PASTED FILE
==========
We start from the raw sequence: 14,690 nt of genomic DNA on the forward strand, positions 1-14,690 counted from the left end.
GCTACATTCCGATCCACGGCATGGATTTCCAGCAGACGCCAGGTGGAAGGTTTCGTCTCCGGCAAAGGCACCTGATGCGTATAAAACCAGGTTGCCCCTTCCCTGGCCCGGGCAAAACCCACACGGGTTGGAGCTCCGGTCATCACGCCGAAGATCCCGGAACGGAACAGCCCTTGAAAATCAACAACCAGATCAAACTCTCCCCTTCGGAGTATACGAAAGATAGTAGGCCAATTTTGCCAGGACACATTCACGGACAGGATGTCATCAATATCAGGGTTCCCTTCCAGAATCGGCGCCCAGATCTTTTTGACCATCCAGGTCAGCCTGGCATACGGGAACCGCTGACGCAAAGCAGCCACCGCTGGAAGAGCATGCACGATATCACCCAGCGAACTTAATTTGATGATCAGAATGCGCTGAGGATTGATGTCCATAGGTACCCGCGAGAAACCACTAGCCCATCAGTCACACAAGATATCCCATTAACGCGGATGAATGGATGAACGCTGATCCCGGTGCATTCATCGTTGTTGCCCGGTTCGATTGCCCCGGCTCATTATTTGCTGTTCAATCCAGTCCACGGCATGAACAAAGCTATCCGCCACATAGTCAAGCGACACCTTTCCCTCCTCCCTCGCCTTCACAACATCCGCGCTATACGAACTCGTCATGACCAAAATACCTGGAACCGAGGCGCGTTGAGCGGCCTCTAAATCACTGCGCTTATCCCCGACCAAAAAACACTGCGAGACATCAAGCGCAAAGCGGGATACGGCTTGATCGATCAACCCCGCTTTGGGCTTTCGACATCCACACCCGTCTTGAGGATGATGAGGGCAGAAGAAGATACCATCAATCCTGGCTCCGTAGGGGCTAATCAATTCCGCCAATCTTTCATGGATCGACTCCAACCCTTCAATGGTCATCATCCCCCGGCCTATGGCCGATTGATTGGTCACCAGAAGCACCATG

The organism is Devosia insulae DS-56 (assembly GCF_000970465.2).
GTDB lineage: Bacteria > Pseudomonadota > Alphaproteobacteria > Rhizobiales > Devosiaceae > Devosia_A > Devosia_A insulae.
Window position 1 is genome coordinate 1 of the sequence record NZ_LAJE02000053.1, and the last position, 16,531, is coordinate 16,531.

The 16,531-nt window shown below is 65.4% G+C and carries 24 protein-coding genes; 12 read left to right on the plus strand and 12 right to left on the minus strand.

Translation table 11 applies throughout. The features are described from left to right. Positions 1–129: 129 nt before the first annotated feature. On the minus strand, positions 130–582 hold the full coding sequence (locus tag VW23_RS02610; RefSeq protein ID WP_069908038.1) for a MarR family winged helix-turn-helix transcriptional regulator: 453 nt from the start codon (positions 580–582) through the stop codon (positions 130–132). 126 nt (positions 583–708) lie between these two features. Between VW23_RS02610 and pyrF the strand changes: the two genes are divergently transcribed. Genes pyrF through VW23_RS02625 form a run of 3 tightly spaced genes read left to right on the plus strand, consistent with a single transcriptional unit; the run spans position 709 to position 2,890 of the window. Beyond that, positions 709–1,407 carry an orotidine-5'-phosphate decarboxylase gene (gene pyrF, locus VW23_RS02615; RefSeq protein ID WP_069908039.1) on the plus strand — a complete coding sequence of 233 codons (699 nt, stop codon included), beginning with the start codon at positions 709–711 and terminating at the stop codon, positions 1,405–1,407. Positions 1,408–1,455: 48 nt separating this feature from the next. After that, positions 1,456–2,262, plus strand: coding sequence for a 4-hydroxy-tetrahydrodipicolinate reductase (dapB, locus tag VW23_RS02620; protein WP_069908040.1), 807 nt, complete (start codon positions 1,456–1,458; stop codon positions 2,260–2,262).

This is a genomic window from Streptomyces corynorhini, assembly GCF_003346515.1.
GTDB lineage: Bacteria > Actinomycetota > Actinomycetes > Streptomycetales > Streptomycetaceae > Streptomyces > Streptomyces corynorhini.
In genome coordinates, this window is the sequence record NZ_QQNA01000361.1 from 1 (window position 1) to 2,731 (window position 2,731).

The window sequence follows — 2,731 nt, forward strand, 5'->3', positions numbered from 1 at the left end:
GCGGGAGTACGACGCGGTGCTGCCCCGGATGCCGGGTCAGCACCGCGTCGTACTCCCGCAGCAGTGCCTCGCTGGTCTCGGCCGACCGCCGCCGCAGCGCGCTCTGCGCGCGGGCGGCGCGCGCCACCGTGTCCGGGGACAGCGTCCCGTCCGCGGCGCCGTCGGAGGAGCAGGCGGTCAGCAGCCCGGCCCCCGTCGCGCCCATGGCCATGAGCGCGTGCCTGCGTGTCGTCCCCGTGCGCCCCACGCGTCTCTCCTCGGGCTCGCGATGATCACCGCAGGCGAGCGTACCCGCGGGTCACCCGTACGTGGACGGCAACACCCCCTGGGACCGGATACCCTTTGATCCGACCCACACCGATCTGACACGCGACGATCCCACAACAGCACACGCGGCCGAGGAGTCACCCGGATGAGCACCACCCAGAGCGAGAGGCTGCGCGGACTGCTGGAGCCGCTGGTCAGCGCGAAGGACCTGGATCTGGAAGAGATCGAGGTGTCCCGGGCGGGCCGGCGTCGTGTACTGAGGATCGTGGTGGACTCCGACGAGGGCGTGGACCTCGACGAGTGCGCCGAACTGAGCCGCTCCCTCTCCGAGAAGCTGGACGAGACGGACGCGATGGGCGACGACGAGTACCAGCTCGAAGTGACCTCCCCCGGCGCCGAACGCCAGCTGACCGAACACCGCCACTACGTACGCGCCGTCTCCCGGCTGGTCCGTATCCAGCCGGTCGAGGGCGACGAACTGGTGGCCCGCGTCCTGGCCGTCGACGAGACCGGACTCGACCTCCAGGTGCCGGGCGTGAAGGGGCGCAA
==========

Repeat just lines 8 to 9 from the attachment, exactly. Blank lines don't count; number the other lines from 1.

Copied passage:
This is a genomic window from Streptomyces corynorhini, assembly GCF_003346515.1.
GTDB lineage: Bacteria > Actinomycetota > Actinomycetes > Streptomycetales > Streptomycetaceae > Streptomyces > Streptomyces corynorhini.